Patio Umbrella Stands
The size of your umbrella and how you plan to use it are important factors in choose the right weight of umbrella stand. The chart is here to help you decide what’s appropriate for you.
- Market: This is the most popular style of patio umbrella. It features a clean edge with seven or eight points from the support structure.
- Beach: This style has a more vintage look with sections of loose flaps taround the edge.
- Cantilever: These umbrellas have an arched construction so the stand can be off to the size and the umbrella is directly above an area or furniture piece.
- Drape: This style features a squared-off edge with one flap hanging off the edge of each side.
- Illuminated: These umbrellas come with built-in lighting underneath the umbrella along the lines of the structure.
- Wall Mount: This style can be mounted to a nearby wall or pole so it takes up less ground space.
Many umbrellas feature shades that can be tilted for more sun-blocking capabilities. Tilting umbrellas are only available with a crank lift system. There are three types of tilt.
- Push-Button: A button located on the upper half of the pole lets you tilt the shade in 2 directions.
- Crank or auto: Using the same crank employed to open the shade, continue turning to pivot the shade.
- Collar: A ring or collar located just above the crank mechanism is twisted clockwise to tilt the shade.
- Fiberglass: The fiberglass ribs make the umbrella wind resistant. It is a must for gusty climates and allows the umbrella to bend and flex in the wind when other materials would likely snap. Fiberglass offers amazing flexibility, is resistant to salt air and heavy moisture, and last 4 to 5 times longer than traditional steel or wood.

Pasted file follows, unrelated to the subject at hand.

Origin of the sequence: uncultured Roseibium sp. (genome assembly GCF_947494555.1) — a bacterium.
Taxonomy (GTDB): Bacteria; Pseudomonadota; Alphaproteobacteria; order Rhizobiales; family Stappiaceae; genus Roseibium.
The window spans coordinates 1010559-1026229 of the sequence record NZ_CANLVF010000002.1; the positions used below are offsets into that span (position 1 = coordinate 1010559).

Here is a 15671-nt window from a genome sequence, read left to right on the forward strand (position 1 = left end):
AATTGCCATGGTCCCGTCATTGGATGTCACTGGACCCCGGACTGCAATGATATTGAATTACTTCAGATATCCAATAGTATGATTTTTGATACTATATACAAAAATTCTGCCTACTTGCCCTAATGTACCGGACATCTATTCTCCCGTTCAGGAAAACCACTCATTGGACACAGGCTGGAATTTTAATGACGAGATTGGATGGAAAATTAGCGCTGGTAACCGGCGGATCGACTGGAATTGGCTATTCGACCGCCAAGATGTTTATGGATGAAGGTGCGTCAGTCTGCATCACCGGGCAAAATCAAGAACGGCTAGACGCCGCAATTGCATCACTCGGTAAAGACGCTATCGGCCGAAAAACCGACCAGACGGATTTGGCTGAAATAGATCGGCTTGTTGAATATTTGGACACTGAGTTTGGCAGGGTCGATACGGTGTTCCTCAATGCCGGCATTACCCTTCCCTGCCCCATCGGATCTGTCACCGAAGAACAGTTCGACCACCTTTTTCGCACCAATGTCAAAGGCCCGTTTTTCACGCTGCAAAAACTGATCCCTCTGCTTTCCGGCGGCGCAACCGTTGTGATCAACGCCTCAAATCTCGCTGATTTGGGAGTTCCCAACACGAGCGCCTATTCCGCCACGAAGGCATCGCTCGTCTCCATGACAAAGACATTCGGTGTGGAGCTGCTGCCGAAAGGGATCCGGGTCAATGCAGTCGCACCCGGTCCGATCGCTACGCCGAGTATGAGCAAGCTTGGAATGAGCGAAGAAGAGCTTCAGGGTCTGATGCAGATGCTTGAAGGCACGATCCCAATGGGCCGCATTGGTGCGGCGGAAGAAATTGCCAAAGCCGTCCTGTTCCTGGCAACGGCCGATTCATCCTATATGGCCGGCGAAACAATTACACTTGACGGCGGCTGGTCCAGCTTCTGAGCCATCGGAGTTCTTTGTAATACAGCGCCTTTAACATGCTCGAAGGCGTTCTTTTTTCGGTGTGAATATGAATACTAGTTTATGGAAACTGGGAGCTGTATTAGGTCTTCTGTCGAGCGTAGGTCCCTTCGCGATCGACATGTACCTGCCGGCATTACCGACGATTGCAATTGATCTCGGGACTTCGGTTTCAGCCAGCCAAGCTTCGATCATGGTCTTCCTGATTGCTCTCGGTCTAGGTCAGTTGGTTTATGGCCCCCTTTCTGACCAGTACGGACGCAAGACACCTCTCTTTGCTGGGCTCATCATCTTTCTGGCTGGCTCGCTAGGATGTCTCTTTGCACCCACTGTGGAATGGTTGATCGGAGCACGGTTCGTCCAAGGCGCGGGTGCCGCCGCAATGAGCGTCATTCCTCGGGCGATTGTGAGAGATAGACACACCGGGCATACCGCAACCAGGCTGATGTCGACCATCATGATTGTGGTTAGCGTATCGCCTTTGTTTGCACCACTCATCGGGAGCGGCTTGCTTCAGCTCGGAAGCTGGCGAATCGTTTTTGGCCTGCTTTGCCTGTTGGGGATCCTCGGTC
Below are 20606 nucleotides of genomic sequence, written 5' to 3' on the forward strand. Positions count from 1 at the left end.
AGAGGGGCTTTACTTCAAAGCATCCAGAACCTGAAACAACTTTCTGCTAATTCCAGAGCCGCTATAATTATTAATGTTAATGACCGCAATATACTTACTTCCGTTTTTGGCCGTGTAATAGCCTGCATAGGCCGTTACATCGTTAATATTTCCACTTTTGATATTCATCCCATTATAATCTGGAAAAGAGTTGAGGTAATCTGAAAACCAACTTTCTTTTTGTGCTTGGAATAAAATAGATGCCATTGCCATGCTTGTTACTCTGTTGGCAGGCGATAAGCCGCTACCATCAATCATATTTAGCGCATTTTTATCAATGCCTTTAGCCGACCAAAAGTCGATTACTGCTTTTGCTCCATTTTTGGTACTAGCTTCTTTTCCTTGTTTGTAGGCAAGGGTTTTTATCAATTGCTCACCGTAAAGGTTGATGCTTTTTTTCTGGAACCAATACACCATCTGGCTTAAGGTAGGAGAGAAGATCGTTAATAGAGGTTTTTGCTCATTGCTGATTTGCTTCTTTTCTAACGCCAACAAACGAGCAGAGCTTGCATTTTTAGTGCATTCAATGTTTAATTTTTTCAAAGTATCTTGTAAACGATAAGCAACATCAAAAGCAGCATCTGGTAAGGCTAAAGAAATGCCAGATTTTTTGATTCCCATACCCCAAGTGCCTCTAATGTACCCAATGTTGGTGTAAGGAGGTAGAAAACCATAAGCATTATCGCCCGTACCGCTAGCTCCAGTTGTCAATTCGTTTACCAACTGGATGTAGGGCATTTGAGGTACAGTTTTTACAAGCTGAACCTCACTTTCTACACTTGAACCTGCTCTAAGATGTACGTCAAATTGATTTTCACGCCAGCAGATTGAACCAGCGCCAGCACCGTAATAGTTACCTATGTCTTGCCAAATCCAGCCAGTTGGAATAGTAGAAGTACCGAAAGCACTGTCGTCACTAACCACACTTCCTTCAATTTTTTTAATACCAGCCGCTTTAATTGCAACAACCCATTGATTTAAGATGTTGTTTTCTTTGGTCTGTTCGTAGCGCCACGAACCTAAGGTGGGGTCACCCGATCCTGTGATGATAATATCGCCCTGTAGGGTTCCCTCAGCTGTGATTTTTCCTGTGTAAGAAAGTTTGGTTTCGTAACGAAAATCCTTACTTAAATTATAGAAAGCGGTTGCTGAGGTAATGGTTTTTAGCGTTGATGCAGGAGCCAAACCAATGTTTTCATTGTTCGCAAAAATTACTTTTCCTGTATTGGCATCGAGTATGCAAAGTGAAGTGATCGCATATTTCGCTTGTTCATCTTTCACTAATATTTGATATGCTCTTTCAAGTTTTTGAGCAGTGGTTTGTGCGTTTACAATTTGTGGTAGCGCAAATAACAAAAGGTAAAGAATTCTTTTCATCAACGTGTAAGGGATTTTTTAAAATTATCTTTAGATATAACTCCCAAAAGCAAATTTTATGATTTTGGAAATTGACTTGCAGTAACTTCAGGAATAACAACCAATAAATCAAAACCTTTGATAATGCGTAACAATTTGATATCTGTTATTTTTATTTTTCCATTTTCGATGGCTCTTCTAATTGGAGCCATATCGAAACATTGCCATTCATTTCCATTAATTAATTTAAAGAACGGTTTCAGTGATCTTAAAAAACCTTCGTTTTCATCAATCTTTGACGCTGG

- Aluminum: The most durable and versatile of the pole material options, aluminum is rust-resistant and extremely strong. Most aluminum umbrellas feature easy-to-operate crank lifts, but there are push-up and pulley-system models as well. Many aluminum umbrellas have a tilt feature and aluminum is usually offered in a wide range of finishes.
- Steel: Steel umbrellas offer many of the strength and feature benefits of aluminum but it’s less expensive. This is due in part to the fact that steel doesn’t have aluminum’s resistance to rust. It may not look as new as long. Steel umbrellas tend to be heavier
- Umbrella Covers: Make sure to measure your umbrella before purchasing a cover. This is a great accessory for storing your umbrella and protecting it from the elements in inclement weather.
- Lighting: Lighting is an important feature for both safety and creating a nice ambiance at nighttime. Consider an attachable, battery-operated light for your umbrella, or select one with track lighting already installed.
- Polyester: Polyester fabric provides a solution-dyed and impressive performance. It is highly stain-resistant for long lasting outdoor use. It has a wide selection of fashionable colors and patterns.
- Olefin: Olefin’s advantages are its strength, colourfastness and comfort, its resistance to staining, mildew, abrasion, sunlight and its good bulk and cover.
- Sunbrella: One of the most popular outdoor fabrics, Sunbrella is durable, weather-resistant, and will not fade in the sun. It’s also available in a wide variety of colors, patterns, and price points.
- Acrylic: Acrylic fabrics also offer both durability and lots of
- Push-up: User grabs the collar of the umbrella (this is where the canopy ribs come together around the center pole), pushes the collar up, and locks it into place with a pin.
- Crank: Usually placed around the center of the pole, this lift operation works by turning a crank until the shade is fully opened.
- Pulley: An integrated cord or rope is pulled to expand and open the umbrella canopy. The open shade is typically held in place with a pin.